The Bangladesh High Commission in Brunei Darussalam celebrated the inauguration ceremony Padma Multipurpose Bridge through organising a programme to show the live telecast of the main celebration event in Bangladesh.
Participated mainly by the Bangladesh community members in Brunei, the programme at the High Commission started with the recital from the Holy Quran, and proceeded with the reading out of the messages from the President and Prime Minister of Bangladesh on this special occasion.
Their heart swelled with pride when the Prime Minister of Bangladesh Sheikh Hasina inaugurated the Padma Bridge by unveiling a plaque.
All cheered up and became jubilant to hear from the prime minister that the bridge would be open for vehicular movement from the following day June 26. They wholeheartedly thanked the Prime Minister Sheikh Hasina for demonstrating unmatched political mettle and patriotism in constructing the bridge with domestic fund.
Prime Minister Sheikh Hasina in her speech paid glowing tribute to the Father of the Nation Bangabandhu Sheikh Mujibur Rahman, and informed that the country’s southern and southwestern parts comprising 21 districts, and home to about 80 million populations who mostly live on agriculture and fishing, have never received adequate spotlight.
The Padma Bridge changed their fate economically. The economic activities in that zone will assuredly be expanded to a great extent. All their worries and woes that have long been haunting them, have finally been put to rest through the inauguration of the Padma Bridge.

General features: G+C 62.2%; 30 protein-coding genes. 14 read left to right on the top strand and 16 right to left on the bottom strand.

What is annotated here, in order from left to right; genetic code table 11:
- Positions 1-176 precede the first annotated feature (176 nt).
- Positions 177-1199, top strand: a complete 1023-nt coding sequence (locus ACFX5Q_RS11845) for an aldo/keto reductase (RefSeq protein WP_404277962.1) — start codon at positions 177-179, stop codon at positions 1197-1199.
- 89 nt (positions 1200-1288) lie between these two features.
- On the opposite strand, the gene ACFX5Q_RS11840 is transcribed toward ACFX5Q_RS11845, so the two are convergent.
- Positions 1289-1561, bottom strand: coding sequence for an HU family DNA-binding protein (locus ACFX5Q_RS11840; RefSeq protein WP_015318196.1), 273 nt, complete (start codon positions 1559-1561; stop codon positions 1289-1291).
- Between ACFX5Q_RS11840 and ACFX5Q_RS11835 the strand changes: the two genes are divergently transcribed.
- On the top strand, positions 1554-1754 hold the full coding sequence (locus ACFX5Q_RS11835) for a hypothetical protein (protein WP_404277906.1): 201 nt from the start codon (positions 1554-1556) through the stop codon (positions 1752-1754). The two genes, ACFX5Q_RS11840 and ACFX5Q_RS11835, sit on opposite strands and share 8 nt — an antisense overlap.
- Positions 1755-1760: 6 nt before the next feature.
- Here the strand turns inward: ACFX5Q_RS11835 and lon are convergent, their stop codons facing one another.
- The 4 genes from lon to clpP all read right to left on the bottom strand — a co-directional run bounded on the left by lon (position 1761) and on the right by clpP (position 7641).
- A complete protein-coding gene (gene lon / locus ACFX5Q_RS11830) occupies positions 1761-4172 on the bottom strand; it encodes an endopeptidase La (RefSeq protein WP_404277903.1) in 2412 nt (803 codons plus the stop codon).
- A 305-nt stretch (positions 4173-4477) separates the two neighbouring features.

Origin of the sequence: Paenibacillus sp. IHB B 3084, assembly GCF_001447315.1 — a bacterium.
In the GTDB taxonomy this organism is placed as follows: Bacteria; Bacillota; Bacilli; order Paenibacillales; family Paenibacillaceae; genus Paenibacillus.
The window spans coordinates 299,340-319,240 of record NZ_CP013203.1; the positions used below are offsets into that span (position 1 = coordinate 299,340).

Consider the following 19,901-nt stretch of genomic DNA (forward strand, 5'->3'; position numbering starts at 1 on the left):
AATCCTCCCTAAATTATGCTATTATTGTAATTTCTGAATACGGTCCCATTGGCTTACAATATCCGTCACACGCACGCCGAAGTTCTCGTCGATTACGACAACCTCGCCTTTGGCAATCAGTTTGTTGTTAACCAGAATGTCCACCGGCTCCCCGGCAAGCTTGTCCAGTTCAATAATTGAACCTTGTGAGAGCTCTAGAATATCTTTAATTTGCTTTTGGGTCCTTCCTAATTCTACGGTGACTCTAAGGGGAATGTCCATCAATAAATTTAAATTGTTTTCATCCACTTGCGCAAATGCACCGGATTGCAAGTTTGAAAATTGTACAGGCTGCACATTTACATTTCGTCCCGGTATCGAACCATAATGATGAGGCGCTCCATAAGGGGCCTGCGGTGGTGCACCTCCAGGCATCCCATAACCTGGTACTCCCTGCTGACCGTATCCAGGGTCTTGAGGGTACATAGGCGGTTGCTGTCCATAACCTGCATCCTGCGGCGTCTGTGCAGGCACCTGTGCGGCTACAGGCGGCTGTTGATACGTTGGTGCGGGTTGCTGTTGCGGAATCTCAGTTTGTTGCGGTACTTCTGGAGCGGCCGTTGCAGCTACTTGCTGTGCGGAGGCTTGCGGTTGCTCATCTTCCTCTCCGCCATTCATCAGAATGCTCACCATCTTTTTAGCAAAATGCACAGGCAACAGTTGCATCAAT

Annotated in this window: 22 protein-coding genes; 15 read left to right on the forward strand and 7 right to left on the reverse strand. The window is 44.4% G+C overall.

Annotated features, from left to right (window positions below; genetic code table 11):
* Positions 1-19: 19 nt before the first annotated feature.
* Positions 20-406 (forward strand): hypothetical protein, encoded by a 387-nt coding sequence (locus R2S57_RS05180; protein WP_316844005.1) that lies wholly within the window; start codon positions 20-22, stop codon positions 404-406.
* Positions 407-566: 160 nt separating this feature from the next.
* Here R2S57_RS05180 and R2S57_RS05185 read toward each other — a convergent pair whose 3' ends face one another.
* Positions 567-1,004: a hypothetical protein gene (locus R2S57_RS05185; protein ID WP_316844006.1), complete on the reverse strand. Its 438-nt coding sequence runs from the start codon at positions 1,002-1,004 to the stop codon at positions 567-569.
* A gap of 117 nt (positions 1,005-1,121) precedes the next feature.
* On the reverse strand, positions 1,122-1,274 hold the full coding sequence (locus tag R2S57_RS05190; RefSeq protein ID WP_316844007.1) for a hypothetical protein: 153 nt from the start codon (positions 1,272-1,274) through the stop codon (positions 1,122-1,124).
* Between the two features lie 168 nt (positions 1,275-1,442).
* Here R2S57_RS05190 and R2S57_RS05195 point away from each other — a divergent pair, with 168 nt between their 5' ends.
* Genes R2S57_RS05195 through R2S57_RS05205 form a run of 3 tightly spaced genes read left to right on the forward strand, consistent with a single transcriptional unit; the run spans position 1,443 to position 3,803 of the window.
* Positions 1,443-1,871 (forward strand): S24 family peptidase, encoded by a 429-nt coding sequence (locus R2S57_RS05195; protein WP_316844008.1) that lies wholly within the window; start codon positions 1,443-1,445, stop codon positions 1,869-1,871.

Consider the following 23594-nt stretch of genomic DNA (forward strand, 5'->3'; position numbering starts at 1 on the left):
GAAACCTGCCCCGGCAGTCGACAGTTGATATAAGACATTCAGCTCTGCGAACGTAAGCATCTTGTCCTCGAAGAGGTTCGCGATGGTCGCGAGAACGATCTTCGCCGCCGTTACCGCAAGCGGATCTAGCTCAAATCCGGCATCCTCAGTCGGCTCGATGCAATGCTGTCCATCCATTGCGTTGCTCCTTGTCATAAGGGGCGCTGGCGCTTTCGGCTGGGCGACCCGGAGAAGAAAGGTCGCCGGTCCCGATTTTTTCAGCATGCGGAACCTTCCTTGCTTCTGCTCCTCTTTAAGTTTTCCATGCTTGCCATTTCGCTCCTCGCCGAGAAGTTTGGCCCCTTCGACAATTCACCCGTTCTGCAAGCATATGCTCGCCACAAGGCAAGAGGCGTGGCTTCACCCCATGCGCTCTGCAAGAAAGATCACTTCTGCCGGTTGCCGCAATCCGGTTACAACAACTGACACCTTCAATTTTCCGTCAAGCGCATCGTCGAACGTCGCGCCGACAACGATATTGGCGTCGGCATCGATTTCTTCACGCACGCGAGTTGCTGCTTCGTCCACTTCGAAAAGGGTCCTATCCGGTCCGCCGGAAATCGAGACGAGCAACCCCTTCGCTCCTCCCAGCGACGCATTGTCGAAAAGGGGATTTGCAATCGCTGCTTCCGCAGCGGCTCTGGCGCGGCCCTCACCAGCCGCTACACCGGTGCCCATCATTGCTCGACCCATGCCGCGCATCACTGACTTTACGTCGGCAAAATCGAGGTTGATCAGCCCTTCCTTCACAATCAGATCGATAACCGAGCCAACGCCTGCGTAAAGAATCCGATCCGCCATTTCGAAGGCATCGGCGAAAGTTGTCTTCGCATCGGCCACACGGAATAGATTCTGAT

From now on, smooth supply of agricultural products from the country’s 21 districts will help develop the market economy.
A study from Japan International Cooperation Agency (JICA) revealed that Padma Bridge boosts 3.5 per cent regional GDP (within 21 districts) where approximately 1.2 per cent is set to add with the country’s GDP.
On the top of it, the world’s lone mangrove forest, the Sundarbans is likely to experience the arrival of thousands of holidaymakers, thanks to the construction of the Padma Bridge that has eased the communication problem of waiting for hours for the ferry to arrive, and other concomitant hazards. She also pinned hopes on the Padma Bridge which, she confidently expressed, would go a long way in Bangladesh's journey and pursuit of becoming a developing nation in 2026, and a developed one in 2041.
While a cake cutting ceremony marked the end of the program, the Bangladesh citizens unequivocally asserted that a new chapter of development and prosperity has just begun in Bangladesh which is an emerging economic power house and a force to be reckoned with.